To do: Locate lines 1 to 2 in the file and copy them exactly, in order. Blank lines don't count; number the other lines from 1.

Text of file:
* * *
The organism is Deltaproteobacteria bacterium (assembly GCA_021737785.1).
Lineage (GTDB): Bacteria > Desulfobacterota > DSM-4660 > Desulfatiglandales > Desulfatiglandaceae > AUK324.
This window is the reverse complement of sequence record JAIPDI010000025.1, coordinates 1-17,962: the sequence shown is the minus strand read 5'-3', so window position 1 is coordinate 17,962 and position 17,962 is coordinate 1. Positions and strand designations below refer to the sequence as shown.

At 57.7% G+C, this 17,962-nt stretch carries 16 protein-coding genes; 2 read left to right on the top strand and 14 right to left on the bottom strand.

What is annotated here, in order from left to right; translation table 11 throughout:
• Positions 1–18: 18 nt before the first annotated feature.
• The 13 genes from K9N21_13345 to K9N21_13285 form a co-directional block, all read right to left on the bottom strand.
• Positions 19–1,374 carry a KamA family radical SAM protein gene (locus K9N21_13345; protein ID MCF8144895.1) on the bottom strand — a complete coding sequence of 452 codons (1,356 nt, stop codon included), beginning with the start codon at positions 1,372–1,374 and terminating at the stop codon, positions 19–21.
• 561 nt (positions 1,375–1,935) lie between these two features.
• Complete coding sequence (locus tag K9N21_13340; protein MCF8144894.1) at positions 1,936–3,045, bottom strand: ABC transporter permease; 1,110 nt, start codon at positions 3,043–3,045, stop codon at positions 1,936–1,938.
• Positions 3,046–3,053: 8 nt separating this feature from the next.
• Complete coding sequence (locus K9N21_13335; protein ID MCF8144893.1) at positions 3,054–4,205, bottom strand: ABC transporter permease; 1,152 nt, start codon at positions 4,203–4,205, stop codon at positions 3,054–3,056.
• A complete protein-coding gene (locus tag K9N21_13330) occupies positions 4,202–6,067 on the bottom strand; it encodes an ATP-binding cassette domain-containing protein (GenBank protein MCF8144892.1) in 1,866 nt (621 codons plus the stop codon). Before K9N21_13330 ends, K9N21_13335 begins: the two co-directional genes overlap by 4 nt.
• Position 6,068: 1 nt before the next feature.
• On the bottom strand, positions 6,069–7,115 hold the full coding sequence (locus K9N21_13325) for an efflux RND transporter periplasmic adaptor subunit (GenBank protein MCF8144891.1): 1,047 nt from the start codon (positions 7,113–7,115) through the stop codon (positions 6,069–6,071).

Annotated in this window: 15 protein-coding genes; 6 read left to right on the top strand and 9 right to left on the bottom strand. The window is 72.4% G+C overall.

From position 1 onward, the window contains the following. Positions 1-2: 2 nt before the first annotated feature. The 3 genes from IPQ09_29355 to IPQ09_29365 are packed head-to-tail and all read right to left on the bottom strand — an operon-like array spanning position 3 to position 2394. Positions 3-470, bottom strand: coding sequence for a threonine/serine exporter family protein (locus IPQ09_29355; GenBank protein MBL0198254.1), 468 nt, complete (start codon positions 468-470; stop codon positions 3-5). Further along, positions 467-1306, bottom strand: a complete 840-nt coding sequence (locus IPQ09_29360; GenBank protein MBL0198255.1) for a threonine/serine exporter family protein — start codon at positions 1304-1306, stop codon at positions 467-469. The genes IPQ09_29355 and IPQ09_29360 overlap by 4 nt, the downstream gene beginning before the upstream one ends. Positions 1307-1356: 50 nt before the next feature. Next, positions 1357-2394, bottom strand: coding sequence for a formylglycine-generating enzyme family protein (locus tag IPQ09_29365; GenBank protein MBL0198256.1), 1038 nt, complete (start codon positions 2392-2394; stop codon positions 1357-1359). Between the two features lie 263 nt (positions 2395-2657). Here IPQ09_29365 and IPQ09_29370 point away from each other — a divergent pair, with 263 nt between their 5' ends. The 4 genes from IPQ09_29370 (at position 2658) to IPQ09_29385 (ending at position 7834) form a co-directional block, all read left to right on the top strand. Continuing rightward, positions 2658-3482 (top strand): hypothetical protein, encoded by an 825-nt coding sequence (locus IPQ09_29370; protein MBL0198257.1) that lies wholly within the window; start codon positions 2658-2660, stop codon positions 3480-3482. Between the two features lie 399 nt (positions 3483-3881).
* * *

The organism is Deltaproteobacteria bacterium (assembly GCA_021737785.1).
Lineage (GTDB): Bacteria > Desulfobacterota > DSM-4660 > Desulfatiglandales > Desulfatiglandaceae > AUK324.